There were FPS games, and there were platforming games, and then there was Jet Force Gemini for Nintendo64, which decided to try to be both of them at once and somehow managed to pull it off.
This was a sci-fi game that had you visiting various (themed, of course) planets, blasting bugs with plasma guns and saving little fuzzy Ewok-like creatures. You could play one of three characters– of which the best was a cybernetically-enhanced dog with a machine gun on his back (because come on, that’s just awesome). The characters have a sort of cute, doll-like appearance, which is promptly tainted by all the guns and blood and flying alien parts after you’d blasted them to kingdom come. Sounds fun, no? It was.
The FPS/Platformer hybrid aspect of the game was accomplished by having you see and control your character platformer-style most of the time, and then when you pulled out your gun and targeted something the camera would zoom in on your character’s head, which would become translucent, allowing you to slip seamlessly into “FPS mode”. It took a bit of getting used to at first, but once you did you’d wonder why you ever had problems with it.
Another of the game’s big triumphs was the inclusion of multiplayer co-op. See, partway through the game’s story a little flying robot with lasers started following you around. His name was Floyd (the Droid. Eh? Eh?). He would default to being controlled by the computer AI but at any time someone could press Start on the second controller and take manual control of Floyd. Floyd didn’t have the same versatility as the actual playable characters and playing Floyd was basically playing a shooting game on a track, but boy was it ever helpful to have someone play Floyd for you when you were on a difficult boss fight.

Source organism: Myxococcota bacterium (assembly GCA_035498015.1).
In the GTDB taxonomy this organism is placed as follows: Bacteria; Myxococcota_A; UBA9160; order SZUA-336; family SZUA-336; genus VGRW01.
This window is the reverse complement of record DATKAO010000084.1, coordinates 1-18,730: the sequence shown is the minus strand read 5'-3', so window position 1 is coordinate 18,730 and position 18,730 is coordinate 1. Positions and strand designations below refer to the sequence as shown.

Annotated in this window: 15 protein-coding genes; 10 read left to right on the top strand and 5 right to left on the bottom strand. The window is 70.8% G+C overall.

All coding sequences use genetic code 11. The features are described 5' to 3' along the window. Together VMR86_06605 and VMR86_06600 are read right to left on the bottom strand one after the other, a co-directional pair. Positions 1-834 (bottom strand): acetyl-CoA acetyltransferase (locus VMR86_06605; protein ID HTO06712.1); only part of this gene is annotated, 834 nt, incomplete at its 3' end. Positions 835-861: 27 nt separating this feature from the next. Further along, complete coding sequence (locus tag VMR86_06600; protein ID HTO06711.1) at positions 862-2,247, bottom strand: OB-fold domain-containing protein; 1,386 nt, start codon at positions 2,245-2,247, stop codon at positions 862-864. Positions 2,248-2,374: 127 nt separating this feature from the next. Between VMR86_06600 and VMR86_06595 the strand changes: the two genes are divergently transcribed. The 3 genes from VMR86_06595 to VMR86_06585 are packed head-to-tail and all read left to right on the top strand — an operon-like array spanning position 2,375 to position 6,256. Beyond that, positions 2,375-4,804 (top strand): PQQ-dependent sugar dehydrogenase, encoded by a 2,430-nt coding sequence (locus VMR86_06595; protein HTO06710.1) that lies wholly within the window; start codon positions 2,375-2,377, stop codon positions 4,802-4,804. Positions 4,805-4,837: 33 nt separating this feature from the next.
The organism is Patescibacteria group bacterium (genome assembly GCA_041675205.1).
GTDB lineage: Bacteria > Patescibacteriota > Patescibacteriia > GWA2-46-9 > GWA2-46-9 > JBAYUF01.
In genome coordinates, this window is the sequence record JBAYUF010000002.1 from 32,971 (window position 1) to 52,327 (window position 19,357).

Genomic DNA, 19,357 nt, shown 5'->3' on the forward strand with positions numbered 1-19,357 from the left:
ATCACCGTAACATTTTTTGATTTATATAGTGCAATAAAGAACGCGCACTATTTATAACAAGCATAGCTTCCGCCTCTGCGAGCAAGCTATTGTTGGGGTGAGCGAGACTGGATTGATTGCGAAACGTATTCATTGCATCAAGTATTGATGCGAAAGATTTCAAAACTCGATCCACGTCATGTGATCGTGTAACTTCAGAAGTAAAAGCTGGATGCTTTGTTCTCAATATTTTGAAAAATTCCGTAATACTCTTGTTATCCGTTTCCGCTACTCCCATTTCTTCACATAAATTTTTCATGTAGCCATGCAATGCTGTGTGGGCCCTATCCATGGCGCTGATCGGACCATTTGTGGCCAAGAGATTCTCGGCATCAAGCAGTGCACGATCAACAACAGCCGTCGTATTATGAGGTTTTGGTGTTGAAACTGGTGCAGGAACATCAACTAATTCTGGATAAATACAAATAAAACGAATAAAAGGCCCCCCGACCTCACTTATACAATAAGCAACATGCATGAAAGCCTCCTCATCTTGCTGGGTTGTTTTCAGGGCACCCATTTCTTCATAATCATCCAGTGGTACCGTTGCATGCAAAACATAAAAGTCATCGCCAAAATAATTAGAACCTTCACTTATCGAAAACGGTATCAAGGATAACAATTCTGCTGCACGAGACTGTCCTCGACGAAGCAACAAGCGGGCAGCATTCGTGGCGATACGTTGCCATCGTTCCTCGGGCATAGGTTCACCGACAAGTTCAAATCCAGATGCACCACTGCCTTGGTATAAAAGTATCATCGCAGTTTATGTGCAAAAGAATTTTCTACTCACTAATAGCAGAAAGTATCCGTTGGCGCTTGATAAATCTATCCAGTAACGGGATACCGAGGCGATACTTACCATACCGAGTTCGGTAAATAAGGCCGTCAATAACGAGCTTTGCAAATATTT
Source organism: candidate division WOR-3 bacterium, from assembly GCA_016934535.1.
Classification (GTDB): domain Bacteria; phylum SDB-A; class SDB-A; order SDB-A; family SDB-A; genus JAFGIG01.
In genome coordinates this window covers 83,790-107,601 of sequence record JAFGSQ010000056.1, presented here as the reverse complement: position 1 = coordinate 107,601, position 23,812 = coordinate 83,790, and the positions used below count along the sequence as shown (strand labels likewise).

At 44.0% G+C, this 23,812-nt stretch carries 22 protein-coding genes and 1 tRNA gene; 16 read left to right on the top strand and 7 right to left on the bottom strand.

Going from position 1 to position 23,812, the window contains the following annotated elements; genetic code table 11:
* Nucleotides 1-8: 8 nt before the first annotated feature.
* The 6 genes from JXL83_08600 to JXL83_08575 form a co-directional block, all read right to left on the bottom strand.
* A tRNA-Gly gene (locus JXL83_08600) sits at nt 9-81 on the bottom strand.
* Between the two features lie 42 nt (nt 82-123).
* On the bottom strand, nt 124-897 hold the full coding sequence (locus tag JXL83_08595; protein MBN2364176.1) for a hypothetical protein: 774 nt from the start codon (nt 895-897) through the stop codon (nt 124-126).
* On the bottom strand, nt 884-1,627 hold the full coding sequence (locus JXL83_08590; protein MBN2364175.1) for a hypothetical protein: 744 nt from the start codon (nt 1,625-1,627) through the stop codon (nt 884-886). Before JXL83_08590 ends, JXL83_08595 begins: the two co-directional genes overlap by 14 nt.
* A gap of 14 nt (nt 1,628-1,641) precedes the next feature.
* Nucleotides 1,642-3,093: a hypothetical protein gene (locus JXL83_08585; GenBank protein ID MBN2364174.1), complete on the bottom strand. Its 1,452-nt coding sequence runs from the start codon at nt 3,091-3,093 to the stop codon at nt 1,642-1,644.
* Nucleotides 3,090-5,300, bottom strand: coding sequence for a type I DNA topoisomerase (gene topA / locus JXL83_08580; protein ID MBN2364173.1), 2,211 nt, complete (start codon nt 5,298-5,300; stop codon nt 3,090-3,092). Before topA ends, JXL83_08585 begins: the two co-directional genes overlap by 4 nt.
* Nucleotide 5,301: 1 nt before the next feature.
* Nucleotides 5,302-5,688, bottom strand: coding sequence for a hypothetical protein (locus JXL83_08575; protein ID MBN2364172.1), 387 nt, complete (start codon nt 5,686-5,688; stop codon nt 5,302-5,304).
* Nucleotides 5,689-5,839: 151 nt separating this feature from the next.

I played this game a lot when I was younger. But I never beat it. Why? Because it was a Rare game that ultimately fell prey to the DK64 Collectathon Syndrome, but in the most horrible possible way. See, up until about, oh, two-thirds of the way through the game, saving all the Ewoks was a good idea, but ultimately optional. Which was fortunate because they were a gigantic pain to collect. It was much more fun to just focus on bug-blasting your way to the end of the level.
So anyway two-thirds of the way through the game an NPC informs you that in order to pass you need to go back to the beginning and go through every level, again, and save every single Ewok.
Yeah, um, guess who stopped playing the game?
Bad Rare! Bad! No cookie!
Still, other than that little slipup, I look back on this game with nothing but memories of awesome. Why this hasn’t been given a sequel or the remake treatment yet is beyond me. Cause I’d be first in line.